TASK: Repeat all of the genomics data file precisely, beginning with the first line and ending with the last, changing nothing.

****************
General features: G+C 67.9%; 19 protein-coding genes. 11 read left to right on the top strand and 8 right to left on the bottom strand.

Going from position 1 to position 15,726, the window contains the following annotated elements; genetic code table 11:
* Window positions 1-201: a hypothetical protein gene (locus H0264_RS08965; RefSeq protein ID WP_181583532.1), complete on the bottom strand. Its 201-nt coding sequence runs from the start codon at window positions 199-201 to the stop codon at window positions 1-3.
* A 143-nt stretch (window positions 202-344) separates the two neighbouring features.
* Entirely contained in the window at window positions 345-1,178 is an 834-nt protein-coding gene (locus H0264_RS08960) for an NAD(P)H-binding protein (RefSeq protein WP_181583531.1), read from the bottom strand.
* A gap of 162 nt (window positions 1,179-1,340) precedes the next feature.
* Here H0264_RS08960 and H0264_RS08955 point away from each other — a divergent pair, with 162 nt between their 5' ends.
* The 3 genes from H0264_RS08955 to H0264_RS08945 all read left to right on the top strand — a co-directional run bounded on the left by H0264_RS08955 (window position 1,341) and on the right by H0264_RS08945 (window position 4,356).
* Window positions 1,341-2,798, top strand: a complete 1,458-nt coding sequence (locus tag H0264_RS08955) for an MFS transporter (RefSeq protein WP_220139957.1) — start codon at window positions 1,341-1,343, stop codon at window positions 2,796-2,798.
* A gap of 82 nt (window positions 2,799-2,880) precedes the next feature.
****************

General features: G+C 67.9%; 19 protein-coding genes. 11 read left to right on the top strand and 8 right to left on the bottom strand.

Going from position 1 to position 15,726, the window contains the following annotated elements; genetic code table 11:
* Window positions 1-201: a hypothetical protein gene (locus H0264_RS08965; RefSeq protein ID WP_181583532.1), complete on the bottom strand. Its 201-nt coding sequence runs from the start codon at window positions 199-201 to the stop codon at window positions 1-3.
* A 143-nt stretch (window positions 202-344) separates the two neighbouring features.
* Entirely contained in the window at window positions 345-1,178 is an 834-nt protein-coding gene (locus H0264_RS08960) for an NAD(P)H-binding protein (RefSeq protein WP_181583531.1), read from the bottom strand.
* A gap of 162 nt (window positions 1,179-1,340) precedes the next feature.
* Here H0264_RS08960 and H0264_RS08955 point away from each other — a divergent pair, with 162 nt between their 5' ends.
* The 3 genes from H0264_RS08955 to H0264_RS08945 all read left to right on the top strand — a co-directional run bounded on the left by H0264_RS08955 (window position 1,341) and on the right by H0264_RS08945 (window position 4,356).
* Window positions 1,341-2,798, top strand: a complete 1,458-nt coding sequence (locus tag H0264_RS08955) for an MFS transporter (RefSeq protein WP_220139957.1) — start codon at window positions 1,341-1,343, stop codon at window positions 2,796-2,798.
* A gap of 82 nt (window positions 2,799-2,880) precedes the next feature.